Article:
Category Archives: Company Legal Structure

Company Legal Structure

When setting up in business it’s important to know what structure you’ll have for your company, as this determines:
– the tax and National Insurance that you pay
– the records and accounts that you have to keep
– your financial liability if the business runs into trouble
– the ways your business can raise money
– the way management decisions are made about the business.

I’ll go through the 3 most common structures you get and how each is defined. As I’m blogging from the UK, it will mostly be about UK company structures, however, I will try and include other countries too.
Please note>> this is information based on research I have done, and every best effort has been made to keep it accurate, however, you should always check with a legal professional before finalising plans. This information has been taken from the BusinessLink website<<

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Sole trader
Being a sole trader is the simplest way to run a business: it does not involve paying any registration fees, keeping records and accounts is straightforward, and you get to keep all the profits. However, you are personally liable for any debts that your business runs up, which makes this a risky option for businesses that need a lot of investment.

Set-up
You need to register as self-employed.
Management and raising finance
You make all the decisions on how to manage your business.
You raise money for the business out of your own assets and/or with loans from banks or other lenders.
Records and accounts
You have to make an annual self assessment tax return to HM Revenue & Customs.
You must also keep records showing your business income and expenses.
Profits
Any profits go to you.
Tax and National Insurance
As you are self-employed, your profits are taxed as income.
You also need to pay fixed-rate Class 2 and 4 National Insurance contributions on your profits.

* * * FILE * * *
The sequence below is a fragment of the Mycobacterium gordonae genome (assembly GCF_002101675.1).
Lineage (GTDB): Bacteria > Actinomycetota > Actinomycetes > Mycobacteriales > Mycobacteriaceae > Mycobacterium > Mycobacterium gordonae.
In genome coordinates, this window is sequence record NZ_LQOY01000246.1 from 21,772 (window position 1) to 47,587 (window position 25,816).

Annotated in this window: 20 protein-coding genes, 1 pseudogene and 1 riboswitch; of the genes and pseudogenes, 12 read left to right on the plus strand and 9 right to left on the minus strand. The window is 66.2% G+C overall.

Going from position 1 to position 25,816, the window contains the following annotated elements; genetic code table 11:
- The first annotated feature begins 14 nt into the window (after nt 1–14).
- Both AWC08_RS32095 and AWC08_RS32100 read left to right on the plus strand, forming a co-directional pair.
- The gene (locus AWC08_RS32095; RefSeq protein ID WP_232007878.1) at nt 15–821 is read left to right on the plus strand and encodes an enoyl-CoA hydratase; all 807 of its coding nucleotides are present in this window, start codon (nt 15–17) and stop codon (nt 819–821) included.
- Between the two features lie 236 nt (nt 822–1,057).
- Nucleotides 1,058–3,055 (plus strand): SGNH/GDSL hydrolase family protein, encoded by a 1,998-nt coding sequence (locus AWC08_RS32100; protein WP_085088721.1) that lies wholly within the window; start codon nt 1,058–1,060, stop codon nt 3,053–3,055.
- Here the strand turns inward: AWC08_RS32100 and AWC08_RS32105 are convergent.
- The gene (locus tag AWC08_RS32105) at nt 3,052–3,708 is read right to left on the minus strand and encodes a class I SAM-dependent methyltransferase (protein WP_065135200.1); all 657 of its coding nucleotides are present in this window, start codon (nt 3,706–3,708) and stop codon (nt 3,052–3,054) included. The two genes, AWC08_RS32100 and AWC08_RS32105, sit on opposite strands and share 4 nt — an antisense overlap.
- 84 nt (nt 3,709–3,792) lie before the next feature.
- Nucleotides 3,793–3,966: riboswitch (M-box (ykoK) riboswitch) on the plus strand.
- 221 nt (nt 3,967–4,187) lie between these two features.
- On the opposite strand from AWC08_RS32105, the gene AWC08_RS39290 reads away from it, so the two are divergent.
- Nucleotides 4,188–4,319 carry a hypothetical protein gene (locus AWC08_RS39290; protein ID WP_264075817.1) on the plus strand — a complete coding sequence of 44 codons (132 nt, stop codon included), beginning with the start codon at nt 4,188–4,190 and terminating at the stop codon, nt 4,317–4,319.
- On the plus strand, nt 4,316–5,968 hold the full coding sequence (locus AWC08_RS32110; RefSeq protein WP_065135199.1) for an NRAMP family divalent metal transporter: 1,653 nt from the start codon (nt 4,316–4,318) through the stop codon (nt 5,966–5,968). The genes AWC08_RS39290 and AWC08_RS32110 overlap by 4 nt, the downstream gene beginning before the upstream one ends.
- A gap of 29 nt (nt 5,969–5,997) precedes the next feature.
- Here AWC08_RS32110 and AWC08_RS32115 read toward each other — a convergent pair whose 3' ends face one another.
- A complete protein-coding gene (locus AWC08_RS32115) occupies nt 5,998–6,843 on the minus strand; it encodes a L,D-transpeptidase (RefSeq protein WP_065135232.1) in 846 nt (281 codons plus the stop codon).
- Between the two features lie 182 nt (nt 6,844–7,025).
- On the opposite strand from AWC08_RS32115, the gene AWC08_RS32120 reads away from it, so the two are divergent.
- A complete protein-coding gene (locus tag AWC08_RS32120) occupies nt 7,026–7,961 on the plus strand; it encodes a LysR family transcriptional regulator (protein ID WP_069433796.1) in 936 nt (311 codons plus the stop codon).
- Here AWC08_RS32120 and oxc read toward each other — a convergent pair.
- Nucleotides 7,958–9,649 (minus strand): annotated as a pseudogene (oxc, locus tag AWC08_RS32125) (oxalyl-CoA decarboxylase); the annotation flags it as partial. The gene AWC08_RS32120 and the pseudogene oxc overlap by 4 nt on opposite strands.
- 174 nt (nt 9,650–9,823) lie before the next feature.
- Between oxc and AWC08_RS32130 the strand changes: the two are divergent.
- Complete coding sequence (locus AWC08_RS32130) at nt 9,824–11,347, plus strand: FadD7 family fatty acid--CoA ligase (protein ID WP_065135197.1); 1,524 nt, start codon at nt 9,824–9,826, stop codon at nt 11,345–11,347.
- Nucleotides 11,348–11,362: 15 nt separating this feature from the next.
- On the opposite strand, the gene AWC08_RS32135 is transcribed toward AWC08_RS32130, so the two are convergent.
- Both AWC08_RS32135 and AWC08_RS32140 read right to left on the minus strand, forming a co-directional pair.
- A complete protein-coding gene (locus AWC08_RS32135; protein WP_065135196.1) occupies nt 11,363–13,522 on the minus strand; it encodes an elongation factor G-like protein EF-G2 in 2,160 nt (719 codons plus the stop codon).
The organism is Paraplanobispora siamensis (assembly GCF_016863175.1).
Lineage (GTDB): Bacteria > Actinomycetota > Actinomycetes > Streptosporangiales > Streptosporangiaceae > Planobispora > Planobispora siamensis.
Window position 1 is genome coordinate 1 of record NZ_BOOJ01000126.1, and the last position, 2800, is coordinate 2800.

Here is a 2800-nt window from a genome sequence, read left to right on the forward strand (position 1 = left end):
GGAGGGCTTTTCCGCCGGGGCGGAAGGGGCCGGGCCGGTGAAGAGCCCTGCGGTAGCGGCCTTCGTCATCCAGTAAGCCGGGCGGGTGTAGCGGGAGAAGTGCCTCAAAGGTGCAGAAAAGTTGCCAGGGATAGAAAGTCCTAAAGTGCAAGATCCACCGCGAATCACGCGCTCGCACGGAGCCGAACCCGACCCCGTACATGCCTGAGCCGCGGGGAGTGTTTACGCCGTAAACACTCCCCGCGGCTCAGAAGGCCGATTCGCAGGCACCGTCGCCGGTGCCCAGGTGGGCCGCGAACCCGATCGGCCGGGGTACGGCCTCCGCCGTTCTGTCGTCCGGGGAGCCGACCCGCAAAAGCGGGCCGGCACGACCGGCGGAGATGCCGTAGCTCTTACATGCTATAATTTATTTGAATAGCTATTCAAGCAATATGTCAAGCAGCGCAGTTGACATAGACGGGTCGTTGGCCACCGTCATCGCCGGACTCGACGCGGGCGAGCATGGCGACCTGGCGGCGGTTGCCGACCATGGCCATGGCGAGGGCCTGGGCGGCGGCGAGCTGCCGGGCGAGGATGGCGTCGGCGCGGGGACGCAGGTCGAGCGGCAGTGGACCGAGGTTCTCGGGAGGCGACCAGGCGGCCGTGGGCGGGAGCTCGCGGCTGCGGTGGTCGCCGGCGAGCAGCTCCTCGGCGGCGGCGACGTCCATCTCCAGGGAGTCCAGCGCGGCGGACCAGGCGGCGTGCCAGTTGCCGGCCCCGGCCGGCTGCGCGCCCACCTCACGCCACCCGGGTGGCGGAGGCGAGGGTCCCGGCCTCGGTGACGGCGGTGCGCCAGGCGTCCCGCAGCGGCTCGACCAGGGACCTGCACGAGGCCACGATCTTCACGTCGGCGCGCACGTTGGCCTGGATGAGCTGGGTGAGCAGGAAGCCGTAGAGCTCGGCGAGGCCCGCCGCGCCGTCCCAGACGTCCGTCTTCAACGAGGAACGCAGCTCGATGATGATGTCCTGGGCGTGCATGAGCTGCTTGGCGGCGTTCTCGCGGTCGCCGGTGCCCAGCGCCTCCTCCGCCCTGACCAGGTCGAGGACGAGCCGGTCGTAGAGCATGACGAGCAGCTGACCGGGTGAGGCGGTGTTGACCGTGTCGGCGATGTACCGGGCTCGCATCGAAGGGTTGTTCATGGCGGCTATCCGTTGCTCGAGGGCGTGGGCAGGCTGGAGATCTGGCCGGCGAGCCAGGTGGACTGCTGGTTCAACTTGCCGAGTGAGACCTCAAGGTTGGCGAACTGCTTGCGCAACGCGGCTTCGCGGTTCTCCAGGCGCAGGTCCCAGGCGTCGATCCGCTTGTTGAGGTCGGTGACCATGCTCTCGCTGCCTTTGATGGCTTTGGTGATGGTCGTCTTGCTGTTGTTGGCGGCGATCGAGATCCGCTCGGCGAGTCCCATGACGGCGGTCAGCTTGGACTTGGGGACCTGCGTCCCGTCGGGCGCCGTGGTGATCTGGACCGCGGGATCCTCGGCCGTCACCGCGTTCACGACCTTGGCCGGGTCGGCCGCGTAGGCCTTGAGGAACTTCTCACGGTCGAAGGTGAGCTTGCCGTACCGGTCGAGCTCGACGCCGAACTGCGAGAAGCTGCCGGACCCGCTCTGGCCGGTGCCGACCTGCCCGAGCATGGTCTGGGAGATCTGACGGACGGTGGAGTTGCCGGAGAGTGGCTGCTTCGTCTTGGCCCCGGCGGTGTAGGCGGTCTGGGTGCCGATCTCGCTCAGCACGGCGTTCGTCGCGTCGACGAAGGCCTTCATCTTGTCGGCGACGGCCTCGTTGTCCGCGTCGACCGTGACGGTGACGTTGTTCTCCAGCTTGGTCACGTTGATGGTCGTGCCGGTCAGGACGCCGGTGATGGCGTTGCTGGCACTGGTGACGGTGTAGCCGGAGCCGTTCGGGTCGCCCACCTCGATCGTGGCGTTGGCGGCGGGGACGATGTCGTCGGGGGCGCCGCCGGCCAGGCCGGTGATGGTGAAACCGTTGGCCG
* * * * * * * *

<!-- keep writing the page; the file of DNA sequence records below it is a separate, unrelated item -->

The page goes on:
Liability
As a sole trader, you are personally responsible for any debts run up by your business. This means your home or other assets may be at risk if your business runs into trouble.

Partnership
In a partnership, two or more people share the risks, costs and responsibilities of being in business. Each partner is self-employed and takes a share of the profits. Usually, each partner shares in the decision-making and is personally responsible for any debts that the business runs up.

Set-up
Each partner needs to register as self-employed employed.
It’s a good idea to draw up a written agreement between the partners. For further advice, consult an accountant or solicitor.
Management and raising finance
Partners themselves usually manage the business, though they can delegate responsibilities to employees.
Partners raise money for the business out of their own assets, and/or with loans.
It’s possible to have ‘sleeping’ partners who contribute money to the business but are not involved in running it.
Records and accounts
The partnership itself and each individual partner must make annual self-assessment returns to HM Revenue & Customs (HMRC).
The partnership must keep records showing business income and expenses.
Profits
Each partner takes a share of the profits.
Tax and National Insurance